Gemstones of Eurasia
Not surprisingly, this large continent is the source of a large proportion of the world’s gems. Most of these gems come from two regions.
One is South Asia, where India, Sri Lanka, Afghanistan, and Pakistan produce Grape Garnet®, iolite, red garnet, Seafoam Tourmaline®, chrysoberyl, blue sapphire, yellow sapphire, emerald, sapphire, topaz, and other gems.
The other is Southeast Asia. Burma produces the world’s finest ruby, spinel, and jadeite and fine peridot, sapphire, and South Sea cultured pearls. Thailand produces ruby, sapphire, zircon, and other gems as well as being an important gem world cutting and trading center. Vietnam produces ruby and pink sapphire. Laos produces sapphire. Cambodia produces sapphire and the world’s finest blue zircon.
But Russia has long been a producer of gems of quality if not quantity. It was here in 1830 that alexandrite, a variety of chrysoberyl that changes from red in incandescent light to green in daylight, was discovered. Red and green being the royal family’s colors, it was named after Czar Alexander. Russia is also the source of the world’s finest demantoid garnet, a brilliant and firey bright green garnet with dispersion that rivals diamond. Pink topaz, Siberian amethyst, and diamonds of fine quality are also mined here. An emerald deposit in the Ural mountains has shown promise. The most recent discovery is Imperial Diopside™, a very fine example of bright green diopside colored by chromium. This Siberian gem is mined in mountains that are covered in snow from October to June.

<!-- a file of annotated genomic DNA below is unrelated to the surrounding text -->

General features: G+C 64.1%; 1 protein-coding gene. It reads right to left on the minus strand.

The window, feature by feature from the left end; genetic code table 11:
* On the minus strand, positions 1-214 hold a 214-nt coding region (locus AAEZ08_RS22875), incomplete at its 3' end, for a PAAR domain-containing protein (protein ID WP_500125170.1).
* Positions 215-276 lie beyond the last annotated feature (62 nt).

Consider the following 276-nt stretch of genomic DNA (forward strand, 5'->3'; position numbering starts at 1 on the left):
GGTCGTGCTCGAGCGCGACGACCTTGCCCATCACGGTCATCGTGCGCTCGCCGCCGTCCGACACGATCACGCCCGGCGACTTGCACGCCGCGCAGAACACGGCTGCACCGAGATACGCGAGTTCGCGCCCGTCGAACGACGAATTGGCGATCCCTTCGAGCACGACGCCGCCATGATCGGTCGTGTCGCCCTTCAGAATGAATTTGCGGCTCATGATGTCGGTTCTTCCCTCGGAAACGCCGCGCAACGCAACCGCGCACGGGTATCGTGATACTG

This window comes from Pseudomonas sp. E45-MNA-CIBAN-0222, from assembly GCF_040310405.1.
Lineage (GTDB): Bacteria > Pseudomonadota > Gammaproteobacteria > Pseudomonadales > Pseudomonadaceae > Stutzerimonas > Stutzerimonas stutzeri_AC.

China has only recently been developing its gem deposits. In the past, some gem resources were produced quickly in large quantities without attention to quality, so that Chinese origin had a negative connotation. Early tourmaline mines, for example, often used dynamite, fracturing the crystals so that cut gems were either small or fractured. Freshwater pearls were grown quickly, with no time for luster to develop.
Today, careful production of smaller quantities and strict quality standards are changing China’s reputation. Freshwater pearls with exceptional size and luster are as beautiful as they are durable, with thick nacre that forms virtually the entire pearl instead of a thin coating as in saltwater cultured pearls. Spice Pearls™, selected from the top one percent of quality freshwater pearls, also have lovely distinctive natural pastel colors.
And early this century, a new gem variety was discovered in Western China, on the route of the ancient Silk Road. Tashmarine, the unique new spring green variety of diopside, is showing that gems from China can be rare and beautiful as well as available and affordable. It may be a sign of a colorful rainbow of gems to come.
Learn more about these gems of Eurasia in our Gem Fact Files: